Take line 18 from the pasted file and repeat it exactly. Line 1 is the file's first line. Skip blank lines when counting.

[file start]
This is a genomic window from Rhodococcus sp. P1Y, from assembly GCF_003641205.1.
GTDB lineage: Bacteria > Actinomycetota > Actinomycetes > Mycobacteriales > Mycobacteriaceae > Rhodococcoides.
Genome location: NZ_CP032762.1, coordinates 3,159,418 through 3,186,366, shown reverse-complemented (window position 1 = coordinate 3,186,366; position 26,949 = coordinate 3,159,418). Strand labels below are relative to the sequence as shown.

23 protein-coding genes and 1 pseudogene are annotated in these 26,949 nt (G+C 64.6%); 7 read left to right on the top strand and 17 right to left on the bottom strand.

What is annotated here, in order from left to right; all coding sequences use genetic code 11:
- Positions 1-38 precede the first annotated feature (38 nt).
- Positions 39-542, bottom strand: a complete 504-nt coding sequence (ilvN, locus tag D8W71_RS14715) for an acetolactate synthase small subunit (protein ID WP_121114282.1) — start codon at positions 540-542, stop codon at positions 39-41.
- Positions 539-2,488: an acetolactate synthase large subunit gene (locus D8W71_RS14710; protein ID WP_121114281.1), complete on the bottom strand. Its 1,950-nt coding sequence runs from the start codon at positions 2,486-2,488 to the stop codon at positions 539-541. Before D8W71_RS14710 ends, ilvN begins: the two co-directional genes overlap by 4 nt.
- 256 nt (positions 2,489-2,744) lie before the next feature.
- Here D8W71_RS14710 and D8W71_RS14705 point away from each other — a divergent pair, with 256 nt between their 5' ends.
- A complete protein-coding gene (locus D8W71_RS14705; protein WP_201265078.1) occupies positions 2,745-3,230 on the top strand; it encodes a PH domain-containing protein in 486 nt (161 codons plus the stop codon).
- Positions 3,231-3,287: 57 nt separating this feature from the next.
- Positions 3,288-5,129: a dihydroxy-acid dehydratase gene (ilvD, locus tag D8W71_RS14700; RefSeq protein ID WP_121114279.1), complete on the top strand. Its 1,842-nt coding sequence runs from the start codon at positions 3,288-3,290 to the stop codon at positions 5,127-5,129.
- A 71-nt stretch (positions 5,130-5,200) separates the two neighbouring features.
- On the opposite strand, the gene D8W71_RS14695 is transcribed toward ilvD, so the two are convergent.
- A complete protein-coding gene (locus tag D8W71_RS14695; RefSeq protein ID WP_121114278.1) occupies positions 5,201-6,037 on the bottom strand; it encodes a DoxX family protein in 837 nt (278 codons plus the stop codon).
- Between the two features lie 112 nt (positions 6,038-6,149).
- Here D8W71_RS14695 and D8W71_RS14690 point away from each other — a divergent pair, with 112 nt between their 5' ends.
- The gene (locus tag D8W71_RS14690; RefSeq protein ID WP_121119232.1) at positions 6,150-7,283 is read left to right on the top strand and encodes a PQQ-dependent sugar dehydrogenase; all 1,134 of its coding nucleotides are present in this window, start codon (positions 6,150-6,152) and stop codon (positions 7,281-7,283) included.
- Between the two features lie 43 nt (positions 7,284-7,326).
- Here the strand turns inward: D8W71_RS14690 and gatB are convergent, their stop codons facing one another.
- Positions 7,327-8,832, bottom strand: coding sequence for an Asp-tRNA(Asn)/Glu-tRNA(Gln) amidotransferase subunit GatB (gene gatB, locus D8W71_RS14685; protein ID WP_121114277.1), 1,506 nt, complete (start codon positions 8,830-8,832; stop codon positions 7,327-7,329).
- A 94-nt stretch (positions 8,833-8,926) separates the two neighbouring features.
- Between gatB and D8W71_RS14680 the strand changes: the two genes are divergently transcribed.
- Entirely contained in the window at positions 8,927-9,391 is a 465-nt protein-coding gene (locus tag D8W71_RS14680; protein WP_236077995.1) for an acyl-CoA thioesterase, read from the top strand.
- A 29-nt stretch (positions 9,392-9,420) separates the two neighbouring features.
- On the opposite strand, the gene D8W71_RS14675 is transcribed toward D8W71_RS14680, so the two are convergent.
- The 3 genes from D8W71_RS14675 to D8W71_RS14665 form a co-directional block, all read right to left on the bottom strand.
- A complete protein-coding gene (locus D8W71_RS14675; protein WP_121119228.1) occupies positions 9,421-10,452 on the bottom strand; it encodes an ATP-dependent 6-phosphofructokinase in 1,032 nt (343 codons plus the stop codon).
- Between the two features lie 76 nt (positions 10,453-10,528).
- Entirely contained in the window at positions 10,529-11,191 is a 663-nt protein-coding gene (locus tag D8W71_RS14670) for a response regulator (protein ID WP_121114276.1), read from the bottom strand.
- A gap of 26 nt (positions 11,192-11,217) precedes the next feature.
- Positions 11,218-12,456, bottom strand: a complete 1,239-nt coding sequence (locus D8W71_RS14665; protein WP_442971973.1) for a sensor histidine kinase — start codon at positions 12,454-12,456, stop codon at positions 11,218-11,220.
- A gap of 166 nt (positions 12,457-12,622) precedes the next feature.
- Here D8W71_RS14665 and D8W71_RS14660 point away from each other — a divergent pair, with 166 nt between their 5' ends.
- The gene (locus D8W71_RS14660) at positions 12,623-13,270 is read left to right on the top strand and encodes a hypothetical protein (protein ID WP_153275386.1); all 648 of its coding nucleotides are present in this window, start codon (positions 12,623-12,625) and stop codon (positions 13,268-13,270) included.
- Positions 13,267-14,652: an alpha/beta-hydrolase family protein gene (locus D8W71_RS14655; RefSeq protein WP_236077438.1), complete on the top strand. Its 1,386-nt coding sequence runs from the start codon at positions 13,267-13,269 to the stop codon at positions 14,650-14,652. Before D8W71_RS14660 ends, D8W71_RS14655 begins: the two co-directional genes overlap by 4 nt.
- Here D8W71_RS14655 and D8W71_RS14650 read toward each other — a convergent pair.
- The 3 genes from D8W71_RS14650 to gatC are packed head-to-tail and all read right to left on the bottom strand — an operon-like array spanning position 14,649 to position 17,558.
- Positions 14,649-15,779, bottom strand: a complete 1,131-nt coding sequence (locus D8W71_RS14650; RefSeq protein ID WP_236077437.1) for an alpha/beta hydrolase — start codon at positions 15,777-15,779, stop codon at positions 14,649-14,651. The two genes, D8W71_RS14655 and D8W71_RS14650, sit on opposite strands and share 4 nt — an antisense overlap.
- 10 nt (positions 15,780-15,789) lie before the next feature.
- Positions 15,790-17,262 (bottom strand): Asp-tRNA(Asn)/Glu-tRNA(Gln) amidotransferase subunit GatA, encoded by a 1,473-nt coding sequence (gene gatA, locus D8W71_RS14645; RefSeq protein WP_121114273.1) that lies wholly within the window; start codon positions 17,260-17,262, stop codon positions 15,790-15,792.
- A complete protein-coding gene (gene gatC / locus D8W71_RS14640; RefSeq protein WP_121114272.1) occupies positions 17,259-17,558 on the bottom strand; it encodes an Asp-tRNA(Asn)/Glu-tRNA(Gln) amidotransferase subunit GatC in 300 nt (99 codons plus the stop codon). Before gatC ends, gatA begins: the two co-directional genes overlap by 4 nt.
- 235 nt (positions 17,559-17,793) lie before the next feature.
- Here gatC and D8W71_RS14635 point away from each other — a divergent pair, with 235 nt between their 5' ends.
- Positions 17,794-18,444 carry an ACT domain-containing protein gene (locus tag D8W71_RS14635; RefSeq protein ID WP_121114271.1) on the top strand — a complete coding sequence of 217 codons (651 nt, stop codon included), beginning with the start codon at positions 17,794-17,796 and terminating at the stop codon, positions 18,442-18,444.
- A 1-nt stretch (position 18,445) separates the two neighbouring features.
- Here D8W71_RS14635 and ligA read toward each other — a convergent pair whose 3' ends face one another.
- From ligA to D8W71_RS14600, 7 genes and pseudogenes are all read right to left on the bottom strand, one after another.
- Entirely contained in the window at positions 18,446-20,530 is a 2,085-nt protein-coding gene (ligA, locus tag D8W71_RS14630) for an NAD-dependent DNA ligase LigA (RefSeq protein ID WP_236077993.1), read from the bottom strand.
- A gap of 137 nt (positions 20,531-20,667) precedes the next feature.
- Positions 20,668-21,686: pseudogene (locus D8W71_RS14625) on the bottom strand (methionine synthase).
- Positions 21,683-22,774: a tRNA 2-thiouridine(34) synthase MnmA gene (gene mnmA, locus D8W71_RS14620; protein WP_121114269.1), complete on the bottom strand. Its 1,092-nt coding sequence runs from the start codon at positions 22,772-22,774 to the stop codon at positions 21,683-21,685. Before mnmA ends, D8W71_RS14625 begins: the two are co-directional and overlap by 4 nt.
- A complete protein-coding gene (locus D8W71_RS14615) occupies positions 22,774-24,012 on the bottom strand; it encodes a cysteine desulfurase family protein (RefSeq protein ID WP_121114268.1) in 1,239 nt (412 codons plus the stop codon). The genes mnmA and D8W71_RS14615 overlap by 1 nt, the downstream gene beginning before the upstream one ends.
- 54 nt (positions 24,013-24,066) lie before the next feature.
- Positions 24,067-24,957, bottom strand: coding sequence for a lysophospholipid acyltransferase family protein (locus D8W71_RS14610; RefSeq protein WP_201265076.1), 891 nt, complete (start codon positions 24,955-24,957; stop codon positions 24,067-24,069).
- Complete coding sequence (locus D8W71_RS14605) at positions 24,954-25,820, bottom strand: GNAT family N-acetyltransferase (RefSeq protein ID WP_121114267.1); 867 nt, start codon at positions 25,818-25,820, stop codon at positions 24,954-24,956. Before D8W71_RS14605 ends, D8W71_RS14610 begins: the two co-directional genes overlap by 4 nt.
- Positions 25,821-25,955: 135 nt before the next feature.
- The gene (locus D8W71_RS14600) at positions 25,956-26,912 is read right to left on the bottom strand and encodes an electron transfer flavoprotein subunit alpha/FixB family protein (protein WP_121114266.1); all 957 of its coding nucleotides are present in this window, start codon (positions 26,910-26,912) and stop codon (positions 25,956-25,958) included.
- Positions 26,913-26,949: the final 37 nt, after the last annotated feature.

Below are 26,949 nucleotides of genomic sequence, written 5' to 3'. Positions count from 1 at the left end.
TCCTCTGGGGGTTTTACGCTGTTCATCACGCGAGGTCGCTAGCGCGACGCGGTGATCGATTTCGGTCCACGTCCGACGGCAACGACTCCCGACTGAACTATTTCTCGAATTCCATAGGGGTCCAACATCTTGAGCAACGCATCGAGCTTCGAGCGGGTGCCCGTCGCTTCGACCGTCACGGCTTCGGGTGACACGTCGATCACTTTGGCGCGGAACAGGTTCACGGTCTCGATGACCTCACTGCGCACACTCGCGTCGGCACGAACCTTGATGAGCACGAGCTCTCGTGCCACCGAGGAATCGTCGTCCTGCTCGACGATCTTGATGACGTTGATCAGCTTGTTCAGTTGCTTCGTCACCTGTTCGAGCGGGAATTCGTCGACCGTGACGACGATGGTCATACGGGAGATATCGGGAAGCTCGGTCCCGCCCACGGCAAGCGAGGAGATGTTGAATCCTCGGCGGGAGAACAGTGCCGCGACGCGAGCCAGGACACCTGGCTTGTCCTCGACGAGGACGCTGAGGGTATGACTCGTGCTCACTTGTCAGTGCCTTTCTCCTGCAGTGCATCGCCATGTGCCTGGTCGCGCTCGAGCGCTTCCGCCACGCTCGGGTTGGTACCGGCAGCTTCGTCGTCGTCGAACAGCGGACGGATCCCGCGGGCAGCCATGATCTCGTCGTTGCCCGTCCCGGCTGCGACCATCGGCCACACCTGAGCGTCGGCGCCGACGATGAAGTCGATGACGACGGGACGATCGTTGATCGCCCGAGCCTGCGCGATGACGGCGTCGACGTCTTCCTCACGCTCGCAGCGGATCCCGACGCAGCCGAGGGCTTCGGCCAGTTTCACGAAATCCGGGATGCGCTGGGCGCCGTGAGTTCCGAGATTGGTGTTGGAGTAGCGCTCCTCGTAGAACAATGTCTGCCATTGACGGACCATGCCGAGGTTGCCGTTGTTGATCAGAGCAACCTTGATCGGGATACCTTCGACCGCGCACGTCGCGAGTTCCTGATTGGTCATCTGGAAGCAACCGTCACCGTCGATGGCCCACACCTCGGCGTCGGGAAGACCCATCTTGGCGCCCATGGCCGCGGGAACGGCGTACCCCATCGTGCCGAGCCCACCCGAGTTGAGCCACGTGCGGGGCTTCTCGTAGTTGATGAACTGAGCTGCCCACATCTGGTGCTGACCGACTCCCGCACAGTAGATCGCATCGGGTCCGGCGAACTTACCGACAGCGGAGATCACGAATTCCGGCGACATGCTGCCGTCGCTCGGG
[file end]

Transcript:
- Here D8W71_RS14695 and D8W71_RS14690 point away from each other — a divergent pair, with 112 nt between their 5' ends.